|Population of interest||College of Business students||Students taking classes in the College of Business.|
|Number of good responses||191||1009|
The researchers thought the questionnaire would be the easiest part of the research process. They were mistaken. This part of the research became a very complicated part. The studies from 1983 to 1995 did not include the same questions for all studies nor was the wording of the “same” question exactly the same. Some of the differences were unintentional. For example, the wording of the questions in the report for the 1983 study had slightly different wording for some of the questions that had been on the questionnaire. All questions from the studies were entered into an Excel spreadsheet so that a visual examination of the questions could be made. Anyone interested in looking at this spreadsheet should contact Paul. The first page of the spreadsheet is given as Appendix A. Consequently, in most instances, the most recent wording was used.
Also, in doing all of the investigation of the wording of the questions, an error was made in the current study. In the previous studies, a five-point Strongly Agree to Strongly Disagree scale had been utilized with No Opinion being the midpoint for most of the questions. In the 2003 survey, questions 30 to 38 were to have had the Influence set of answers. But the Strongly Agree to Strongly Disagree set of answers was mistakenly used instead. The possible answers should have been “Extensive Influence, Some Influence, No Opinion, Little Influence and No Influence.” Therefore, the extent of influence can be gained by interpreting a questions such as “To what extent are ethical standards of business executives influenced by peer group pressure?” as “Peer Group pressure influences the ethical standards of business executives” with the degree of agreement being the possible answers.
Table 2.F gives the number of questions asked of each group for each survey. The first survey in 1983 had 93 questions. All three of the 2003 questionnaires had approximately 50 questions, instead of more questions, to try to increase response rate.
|TABLE 2E. NUMBER OF QUESTIONS ASKED IN EACH SURVEY|
|Year of the Study||Group Surveyed||Number of Questions|
One of the major goals for the 2003 study was to keep the survey to no more than two pages, plus a cover letter. Also, the same attitudinal questions were to be asked of all three groups in 2003. Consequently, a review of the questions that had been asked ALL three groups from 1983 to 1995 revealed that only 29 had been asked of business leaders, faculty and students. These became the first 29 questions on the 2003 survey. Then, nine questions that had been asked of both the business leaders and the faculty were included. These were the infamous “influence” questions that need to be reinterpreted from the original wording of the questions. The last nine questions had been asked of both business leaders and students. There were NO questions included on the 2003 questionnaires that had been asked of only one group. The demographic questions were changed for the three groups. Note that some of the faculty received a survey that had student demographics. For those instances, the information concerning having taken an ethics course and gender was still recorded for the faculty.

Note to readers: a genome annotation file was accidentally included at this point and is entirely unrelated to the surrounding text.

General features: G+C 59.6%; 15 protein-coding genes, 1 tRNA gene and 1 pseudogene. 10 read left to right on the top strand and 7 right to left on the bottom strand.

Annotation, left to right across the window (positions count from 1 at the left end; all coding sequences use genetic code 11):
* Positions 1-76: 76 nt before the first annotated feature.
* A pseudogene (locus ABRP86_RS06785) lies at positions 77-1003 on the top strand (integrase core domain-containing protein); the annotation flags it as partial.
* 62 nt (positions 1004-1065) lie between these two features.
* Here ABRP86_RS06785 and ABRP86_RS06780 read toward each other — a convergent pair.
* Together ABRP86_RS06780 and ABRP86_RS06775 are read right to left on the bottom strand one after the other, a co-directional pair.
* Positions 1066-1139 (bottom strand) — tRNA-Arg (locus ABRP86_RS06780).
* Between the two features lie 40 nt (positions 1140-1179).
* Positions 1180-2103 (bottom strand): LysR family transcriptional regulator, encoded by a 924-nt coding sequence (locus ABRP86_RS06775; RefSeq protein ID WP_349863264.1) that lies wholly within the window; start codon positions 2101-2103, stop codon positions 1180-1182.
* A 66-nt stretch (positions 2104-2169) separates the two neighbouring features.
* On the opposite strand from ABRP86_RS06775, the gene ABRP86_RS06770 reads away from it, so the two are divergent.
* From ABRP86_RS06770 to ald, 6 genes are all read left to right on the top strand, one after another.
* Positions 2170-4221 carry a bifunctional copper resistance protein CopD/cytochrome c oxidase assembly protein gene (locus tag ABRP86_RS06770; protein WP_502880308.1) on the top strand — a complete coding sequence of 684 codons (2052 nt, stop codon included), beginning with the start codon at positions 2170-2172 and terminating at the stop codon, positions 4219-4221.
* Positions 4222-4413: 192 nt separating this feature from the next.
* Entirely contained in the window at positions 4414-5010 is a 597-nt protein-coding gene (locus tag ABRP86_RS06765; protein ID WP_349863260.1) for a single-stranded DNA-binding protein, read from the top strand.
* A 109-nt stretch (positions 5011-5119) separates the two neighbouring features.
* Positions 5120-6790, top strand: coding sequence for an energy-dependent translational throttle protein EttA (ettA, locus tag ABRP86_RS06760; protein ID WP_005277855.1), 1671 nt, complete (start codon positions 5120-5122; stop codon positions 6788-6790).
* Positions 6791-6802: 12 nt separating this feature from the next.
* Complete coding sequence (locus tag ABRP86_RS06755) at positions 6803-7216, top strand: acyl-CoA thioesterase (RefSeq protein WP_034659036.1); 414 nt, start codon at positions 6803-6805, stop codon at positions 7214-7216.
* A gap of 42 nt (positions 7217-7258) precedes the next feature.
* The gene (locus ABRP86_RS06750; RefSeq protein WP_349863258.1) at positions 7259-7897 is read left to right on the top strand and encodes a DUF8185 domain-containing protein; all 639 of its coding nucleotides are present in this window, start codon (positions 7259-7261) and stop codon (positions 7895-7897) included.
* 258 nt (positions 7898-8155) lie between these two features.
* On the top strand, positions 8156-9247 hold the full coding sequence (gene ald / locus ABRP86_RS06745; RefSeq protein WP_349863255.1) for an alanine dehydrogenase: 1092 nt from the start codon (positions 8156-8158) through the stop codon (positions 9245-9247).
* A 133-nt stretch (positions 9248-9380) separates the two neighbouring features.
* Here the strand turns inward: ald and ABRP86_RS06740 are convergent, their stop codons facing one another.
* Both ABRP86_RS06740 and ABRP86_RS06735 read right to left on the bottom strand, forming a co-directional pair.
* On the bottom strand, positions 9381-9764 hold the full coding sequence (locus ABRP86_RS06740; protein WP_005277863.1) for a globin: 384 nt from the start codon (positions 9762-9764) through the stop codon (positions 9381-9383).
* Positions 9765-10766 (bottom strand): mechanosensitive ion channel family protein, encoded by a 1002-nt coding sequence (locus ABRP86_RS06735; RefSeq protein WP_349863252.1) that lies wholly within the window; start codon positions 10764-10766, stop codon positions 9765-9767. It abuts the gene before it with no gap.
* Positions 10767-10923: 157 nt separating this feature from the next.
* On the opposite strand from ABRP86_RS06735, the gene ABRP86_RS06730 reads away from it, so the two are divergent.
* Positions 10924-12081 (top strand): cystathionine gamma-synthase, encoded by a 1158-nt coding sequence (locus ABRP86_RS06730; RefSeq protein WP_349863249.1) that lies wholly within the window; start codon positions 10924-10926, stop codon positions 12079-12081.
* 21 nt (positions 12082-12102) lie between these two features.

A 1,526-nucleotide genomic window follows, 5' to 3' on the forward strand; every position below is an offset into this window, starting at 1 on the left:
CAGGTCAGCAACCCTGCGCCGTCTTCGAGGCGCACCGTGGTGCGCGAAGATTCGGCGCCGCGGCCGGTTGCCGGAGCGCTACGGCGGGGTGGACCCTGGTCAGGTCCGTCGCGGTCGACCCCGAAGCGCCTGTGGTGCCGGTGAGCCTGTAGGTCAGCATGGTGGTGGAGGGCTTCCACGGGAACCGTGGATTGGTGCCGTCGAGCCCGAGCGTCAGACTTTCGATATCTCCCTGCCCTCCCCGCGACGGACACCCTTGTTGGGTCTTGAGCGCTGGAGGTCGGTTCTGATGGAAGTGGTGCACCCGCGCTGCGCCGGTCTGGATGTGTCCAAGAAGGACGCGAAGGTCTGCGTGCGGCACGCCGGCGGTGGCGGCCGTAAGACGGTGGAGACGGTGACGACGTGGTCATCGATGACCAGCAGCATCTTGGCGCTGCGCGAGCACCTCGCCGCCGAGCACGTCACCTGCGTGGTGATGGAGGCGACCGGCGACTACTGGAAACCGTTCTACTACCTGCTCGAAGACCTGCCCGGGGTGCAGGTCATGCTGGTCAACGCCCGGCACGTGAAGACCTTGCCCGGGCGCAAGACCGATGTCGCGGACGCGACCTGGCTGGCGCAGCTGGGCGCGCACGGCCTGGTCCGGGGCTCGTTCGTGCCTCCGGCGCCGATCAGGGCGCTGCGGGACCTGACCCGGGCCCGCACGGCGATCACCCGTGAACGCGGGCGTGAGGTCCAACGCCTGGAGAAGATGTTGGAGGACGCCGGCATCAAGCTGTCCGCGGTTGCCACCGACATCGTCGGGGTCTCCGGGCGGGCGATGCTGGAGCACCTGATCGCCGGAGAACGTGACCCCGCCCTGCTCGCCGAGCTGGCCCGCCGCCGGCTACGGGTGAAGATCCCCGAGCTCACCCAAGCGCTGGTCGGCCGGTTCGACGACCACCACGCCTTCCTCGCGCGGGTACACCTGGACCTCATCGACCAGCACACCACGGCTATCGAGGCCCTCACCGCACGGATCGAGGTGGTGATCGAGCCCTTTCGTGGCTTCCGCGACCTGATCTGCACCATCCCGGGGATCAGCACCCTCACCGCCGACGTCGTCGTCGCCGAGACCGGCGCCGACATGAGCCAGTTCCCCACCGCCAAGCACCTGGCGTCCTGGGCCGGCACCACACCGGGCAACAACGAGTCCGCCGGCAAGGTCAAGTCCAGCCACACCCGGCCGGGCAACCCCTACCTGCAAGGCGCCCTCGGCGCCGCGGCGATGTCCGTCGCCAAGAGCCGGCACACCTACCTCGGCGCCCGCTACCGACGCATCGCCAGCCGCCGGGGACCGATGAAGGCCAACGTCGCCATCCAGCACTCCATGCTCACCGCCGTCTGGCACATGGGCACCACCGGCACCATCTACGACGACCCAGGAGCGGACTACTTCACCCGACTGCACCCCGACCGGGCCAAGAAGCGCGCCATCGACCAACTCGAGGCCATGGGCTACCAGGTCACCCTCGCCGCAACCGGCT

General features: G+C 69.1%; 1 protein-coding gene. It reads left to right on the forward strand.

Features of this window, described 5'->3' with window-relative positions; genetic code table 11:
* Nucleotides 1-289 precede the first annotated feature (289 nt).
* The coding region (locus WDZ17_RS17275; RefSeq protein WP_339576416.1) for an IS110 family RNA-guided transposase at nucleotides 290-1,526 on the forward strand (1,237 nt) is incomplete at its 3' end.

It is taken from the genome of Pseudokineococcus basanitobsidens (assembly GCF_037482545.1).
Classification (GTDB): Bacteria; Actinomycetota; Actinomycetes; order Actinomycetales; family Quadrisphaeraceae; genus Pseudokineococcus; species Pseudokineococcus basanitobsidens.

As indicated above, the seemingly relatively simple updating of the ethical views of three groups became complex since three different research designs had to be employed. Also, the original 84-attitudinal questions had to be analyzed for consistency in wording in subsequent surveys. Other ethical questions were added to the faculty survey. All subsequent surveys had no more than 48 attitudinal questions. Therefore deciding what to ask became a somewhat complex question. The research team consulted with Dick Hattwick concerning which form of the question should be used. The questionnaires for the business professionals, faculty and students are provided in Appendices B to E.
METHOD OF ANALYSIS
Given the complexity of the research design and the relatively few questions that had been asked of all three groups in earlier studies, the analysis therefore became a little more complex. Only 29 of the 47-attitudinal questions had been asked of all three groups in earlier studies. Therefore, the tables of analysis in this study had to accommodate the other 18 questions. The research team tried to make the tables of information as consistent and easy to use as possible. When a question was Not Asked of a particular group, then a NA was entered into the table. For the students in the 1995, some of the information asked on the survey was not presented in the journal article. Therefore, a NI for No Information (but asked) was included on the tables. For this current study, any nonresponse for the attitudinal questions was coded as a 3 for “No Opinion.”
Because there is so much information to be presented, the tables were segmented into logical sections. Also, within each section, where possible, a more summary like table with the question, the year, the group, the percent who agreed, the average response, the standard deviation and the number of respondents is presented. The second table, where possible, presents the percentage of respondents who gave each of the Agreement answers.